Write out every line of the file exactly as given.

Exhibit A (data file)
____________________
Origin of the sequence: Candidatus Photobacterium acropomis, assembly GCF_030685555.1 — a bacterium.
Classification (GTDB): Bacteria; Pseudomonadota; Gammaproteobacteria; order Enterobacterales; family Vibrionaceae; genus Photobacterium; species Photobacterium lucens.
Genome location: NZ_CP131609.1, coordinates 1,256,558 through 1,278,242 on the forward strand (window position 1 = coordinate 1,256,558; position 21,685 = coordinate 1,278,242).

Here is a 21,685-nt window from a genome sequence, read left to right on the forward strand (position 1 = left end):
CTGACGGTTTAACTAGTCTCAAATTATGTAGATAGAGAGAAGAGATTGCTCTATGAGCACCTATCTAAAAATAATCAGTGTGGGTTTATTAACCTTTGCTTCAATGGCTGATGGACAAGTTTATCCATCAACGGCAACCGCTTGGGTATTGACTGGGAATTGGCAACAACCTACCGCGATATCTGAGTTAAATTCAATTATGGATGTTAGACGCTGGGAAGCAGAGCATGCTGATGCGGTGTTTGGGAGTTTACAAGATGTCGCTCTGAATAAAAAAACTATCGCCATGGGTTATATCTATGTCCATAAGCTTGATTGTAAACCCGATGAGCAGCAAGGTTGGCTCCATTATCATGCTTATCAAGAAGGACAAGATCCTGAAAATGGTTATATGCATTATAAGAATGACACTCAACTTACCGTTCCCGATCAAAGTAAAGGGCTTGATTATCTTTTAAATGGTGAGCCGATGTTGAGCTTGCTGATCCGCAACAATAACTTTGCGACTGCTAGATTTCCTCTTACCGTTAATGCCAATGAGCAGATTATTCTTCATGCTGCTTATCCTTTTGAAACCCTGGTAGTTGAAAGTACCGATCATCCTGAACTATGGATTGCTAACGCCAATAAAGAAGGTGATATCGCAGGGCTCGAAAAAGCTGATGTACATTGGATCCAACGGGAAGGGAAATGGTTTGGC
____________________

Origin of the sequence: Candidatus Photobacterium acropomis, assembly GCF_030685555.1 — a bacterium.
Classification (GTDB): Bacteria; Pseudomonadota; Gammaproteobacteria; order Enterobacterales; family Vibrionaceae; genus Photobacterium; species Photobacterium lucens.
Genome location: NZ_CP131609.1, coordinates 1,256,558 through 1,278,242 on the forward strand (window position 1 = coordinate 1,256,558; position 21,685 = coordinate 1,278,242).

Here is a 21,685-nt window from a genome sequence, read left to right on the forward strand (position 1 = left end):
CTGACGGTTTAACTAGTCTCAAATTATGTAGATAGAGAGAAGAGATTGCTCTATGAGCACCTATCTAAAAATAATCAGTGTGGGTTTATTAACCTTTGCTTCAATGGCTGATGGACAAGTTTATCCATCAACGGCAACCGCTTGGGTATTGACTGGGAATTGGCAACAACCTACCGCGATATCTGAGTTAAATTCAATTATGGATGTTAGACGCTGGGAAGCAGAGCATGCTGATGCGGTGTTTGGGAGTTTACAAGATGTCGCTCTGAATAAAAAAACTATCGCCATGGGTTATATCTATGTCCATAAGCTTGATTGTAAACCCGATGAGCAGCAAGGTTGGCTCCATTATCATGCTTATCAAGAAGGACAAGATCCTGAAAATGGTTATATGCATTATAAGAATGACACTCAACTTACCGTTCCCGATCAAAGTAAAGGGCTTGATTATCTTTTAAATGGTGAGCCGATGTTGAGCTTGCTGATCCGCAACAATAACTTTGCGACTGCTAGATTTCCTCTTACCGTTAATGCCAATGAGCAGATTATTCTTCATGCTGCTTATCCTTTTGAAACCCTGGTAGTTGAAAGTACCGATCATCCTGAACTATGGATTGCTAACGCCAATAAAGAAGGTGATATCGCAGGGCTCGAAAAAGCTGATGTACATTGGATCCAACGGGAAGGGAAATGGTTTGGC